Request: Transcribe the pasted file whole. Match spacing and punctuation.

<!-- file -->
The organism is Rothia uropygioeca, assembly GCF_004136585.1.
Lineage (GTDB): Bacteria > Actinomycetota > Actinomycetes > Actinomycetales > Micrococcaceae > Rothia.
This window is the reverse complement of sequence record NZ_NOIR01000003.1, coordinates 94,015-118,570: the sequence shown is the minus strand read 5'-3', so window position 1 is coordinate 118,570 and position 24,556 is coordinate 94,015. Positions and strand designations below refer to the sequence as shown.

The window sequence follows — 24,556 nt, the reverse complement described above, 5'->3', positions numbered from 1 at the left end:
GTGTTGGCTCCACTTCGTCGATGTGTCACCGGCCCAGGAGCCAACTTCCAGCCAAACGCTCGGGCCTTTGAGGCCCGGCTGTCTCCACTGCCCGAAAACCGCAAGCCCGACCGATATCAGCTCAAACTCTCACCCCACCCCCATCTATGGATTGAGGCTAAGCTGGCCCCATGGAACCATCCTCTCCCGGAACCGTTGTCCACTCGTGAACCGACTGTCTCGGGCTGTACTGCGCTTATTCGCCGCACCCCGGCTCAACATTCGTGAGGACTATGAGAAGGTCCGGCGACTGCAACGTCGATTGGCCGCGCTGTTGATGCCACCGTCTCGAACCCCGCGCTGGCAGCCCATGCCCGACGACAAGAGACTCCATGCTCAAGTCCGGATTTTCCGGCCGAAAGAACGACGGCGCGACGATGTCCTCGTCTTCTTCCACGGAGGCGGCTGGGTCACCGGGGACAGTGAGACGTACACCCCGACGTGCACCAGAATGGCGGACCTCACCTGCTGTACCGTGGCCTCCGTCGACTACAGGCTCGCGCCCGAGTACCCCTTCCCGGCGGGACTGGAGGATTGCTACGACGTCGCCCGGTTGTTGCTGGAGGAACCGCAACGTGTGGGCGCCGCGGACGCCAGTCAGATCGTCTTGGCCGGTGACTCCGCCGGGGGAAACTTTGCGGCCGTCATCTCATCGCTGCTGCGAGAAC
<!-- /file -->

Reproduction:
The organism is Rothia uropygioeca, assembly GCF_004136585.1.
Lineage (GTDB): Bacteria > Actinomycetota > Actinomycetes > Actinomycetales > Micrococcaceae > Rothia.
This window is the reverse complement of sequence record NZ_NOIR01000003.1, coordinates 94,015-118,570: the sequence shown is the minus strand read 5'-3', so window position 1 is coordinate 118,570 and position 24,556 is coordinate 94,015. Positions and strand designations below refer to the sequence as shown.

The window sequence follows — 24,556 nt, the reverse complement described above, 5'->3', positions numbered from 1 at the left end:
GTGTTGGCTCCACTTCGTCGATGTGTCACCGGCCCAGGAGCCAACTTCCAGCCAAACGCTCGGGCCTTTGAGGCCCGGCTGTCTCCACTGCCCGAAAACCGCAAGCCCGACCGATATCAGCTCAAACTCTCACCCCACCCCCATCTATGGATTGAGGCTAAGCTGGCCCCATGGAACCATCCTCTCCCGGAACCGTTGTCCACTCGTGAACCGACTGTCTCGGGCTGTACTGCGCTTATTCGCCGCACCCCGGCTCAACATTCGTGAGGACTATGAGAAGGTCCGGCGACTGCAACGTCGATTGGCCGCGCTGTTGATGCCACCGTCTCGAACCCCGCGCTGGCAGCCCATGCCCGACGACAAGAGACTCCATGCTCAAGTCCGGATTTTCCGGCCGAAAGAACGACGGCGCGACGATGTCCTCGTCTTCTTCCACGGAGGCGGCTGGGTCACCGGGGACAGTGAGACGTACACCCCGACGTGCACCAGAATGGCGGACCTCACCTGCTGTACCGTGGCCTCCGTCGACTACAGGCTCGCGCCCGAGTACCCCTTCCCGGCGGGACTGGAGGATTGCTACGACGTCGCCCGGTTGTTGCTGGAGGAACCGCAACGTGTGGGCGCCGCGGACGCCAGTCAGATCGTCTTGGCCGGTGACTCCGCCGGGGGAAACTTTGCGGCCGTCATCTCATCGCTGCTGCGAGAAC